I would like to go [location name]. – [Location name] twar chin deh
Stop here. – Dima seh meh
How much is it? – Zey beh lout le?
Where is [location name]? – [Location name] bae nae yar lae?
Is it far? – Ae di nay yar ka way lar?
Bus – Basa ka
Taxi – Ta ka se
Car – Ka
Bus Station – basa ka hma’tain
Railway Station – Buda youn
Airport – Le zei
Tips for Learning Burmese
Want to practice your pronunciation and learn more Burmese? Here are a few tips to improve your new language skills!
Speak With Locals
The absolute best way to improve your Burmese and learn more is to converse with locals. With some of the friendliest people in the world, it shouldn’t be hard to find someone who’s willing to have a chat. Talking to local people is a great opportunity for cultural exchange and a chance to pick up some new vocab!
Take Burmese Lessons
For those serious about learning Burmese, consider taking classes to really get a foundation of the language and the hang of pronunciation. While in Myanmar, it’s fairly easy to find someone willing to teach you the language for a reasonable price.
Get a Phrasebook
Purchasing and using a phrasebook is a super easy way to get around a country and improve your language skills.
While in Myanmar, carry this handy Lonely Planet guide with you. If you’re having trouble remembering Burmese, you’ll have it right at your fingertips.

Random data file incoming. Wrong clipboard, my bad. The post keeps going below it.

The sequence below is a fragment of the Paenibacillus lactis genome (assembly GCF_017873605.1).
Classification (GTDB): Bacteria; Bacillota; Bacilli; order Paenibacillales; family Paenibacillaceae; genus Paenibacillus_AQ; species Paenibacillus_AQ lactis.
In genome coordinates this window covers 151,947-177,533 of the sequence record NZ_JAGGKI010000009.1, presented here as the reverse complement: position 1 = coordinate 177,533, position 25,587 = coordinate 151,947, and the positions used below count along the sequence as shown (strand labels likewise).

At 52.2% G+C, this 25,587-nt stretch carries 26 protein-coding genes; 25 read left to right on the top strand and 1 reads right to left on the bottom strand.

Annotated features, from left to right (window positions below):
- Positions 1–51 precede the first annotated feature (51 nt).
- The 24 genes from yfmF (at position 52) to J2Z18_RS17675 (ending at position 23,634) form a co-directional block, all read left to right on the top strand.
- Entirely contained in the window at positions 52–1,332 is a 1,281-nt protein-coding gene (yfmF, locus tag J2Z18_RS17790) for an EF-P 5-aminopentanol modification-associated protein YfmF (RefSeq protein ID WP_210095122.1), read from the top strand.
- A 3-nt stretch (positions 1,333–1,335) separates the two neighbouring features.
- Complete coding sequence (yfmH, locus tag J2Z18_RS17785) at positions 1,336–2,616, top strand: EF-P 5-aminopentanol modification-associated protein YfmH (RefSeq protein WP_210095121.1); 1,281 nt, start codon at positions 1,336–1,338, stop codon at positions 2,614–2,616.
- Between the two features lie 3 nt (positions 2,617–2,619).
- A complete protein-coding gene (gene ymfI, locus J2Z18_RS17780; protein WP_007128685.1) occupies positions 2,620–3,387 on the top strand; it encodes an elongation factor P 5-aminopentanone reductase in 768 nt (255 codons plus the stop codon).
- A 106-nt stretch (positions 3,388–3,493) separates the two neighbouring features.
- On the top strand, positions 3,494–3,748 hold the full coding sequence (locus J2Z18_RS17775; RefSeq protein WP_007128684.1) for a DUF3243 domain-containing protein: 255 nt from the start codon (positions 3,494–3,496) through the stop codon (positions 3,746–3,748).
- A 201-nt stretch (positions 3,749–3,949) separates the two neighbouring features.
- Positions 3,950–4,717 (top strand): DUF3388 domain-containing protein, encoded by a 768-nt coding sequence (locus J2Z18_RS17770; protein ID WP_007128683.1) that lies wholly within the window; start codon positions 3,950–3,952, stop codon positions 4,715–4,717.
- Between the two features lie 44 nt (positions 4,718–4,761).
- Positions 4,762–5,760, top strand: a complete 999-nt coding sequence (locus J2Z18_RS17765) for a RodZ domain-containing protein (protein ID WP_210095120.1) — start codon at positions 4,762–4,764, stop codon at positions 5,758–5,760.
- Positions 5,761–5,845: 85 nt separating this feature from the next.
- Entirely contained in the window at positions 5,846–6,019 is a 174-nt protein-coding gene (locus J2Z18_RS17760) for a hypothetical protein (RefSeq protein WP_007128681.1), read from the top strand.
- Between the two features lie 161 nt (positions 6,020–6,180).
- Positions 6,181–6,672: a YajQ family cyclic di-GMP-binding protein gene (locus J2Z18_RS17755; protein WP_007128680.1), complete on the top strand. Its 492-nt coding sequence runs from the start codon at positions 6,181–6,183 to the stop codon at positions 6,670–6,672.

Practice, Practice, Practice
The only way to learn a new language is to practice, so start repeating these words and phrases and using them as much as possible! You may feel shy, but as soon as you bust out your Burmese, locals will be smiling at you left and right.
The more you speak, the more confident you’ll be — so start practicing and you’ll be unstoppable.
Bonus: Basic Burmese Etiquette
While practicing your new language skills, it’s important to use proper etiquette to show respect to the people of Myanmar. Remember these basic points and you should be just fine.
Always Use Your Right Hand
When making any transactions, as a sign of respect, you should always use your right hand to give money or anything else to a local person. You should also always use your right hand when eating to fit in with local norms and customs!
Don’t Touch People’s Heads
Similar to its Southeast Asian counterparts, in Myanmar, it’s disrespectful to touch someone’s head. In Buddhism, the head is considered holy, and since the majority of people in Myanmar practice Buddhism, you’ll should respect this and avoid touching anyone’s head.
Hide the Bottom of Your Feet
While the head is considered holy, the feet are thought to be impure. This means you’ll want to avoid pointing the bottom of your feet at anyone.
You’re also going to want to want to keep your feet tucked under your body when sitting on the ground, and refrain from touching any objects with your feet either. Finally, be sure not to point your feet at a pagoda as this is severely disrespectful. Keep them hidden and you should be just fine.
No matter where you travel, learning some of the local language is valuable in more ways than one. When in Myanmar, you’ll quickly realize how lovely it is to be able to connect with just a few simple words.
Enjoy your time and don’t forget to smile!
Traveling to Myanmar? Our articles can help
- Myanmar Travel Tips
- Yangon Itinerary: A 3-Day Guide to the Best of Yangon
- Things to do in Bagan That You Can’t Miss
- Things to Do in Mandalay That You Shouldn’t Miss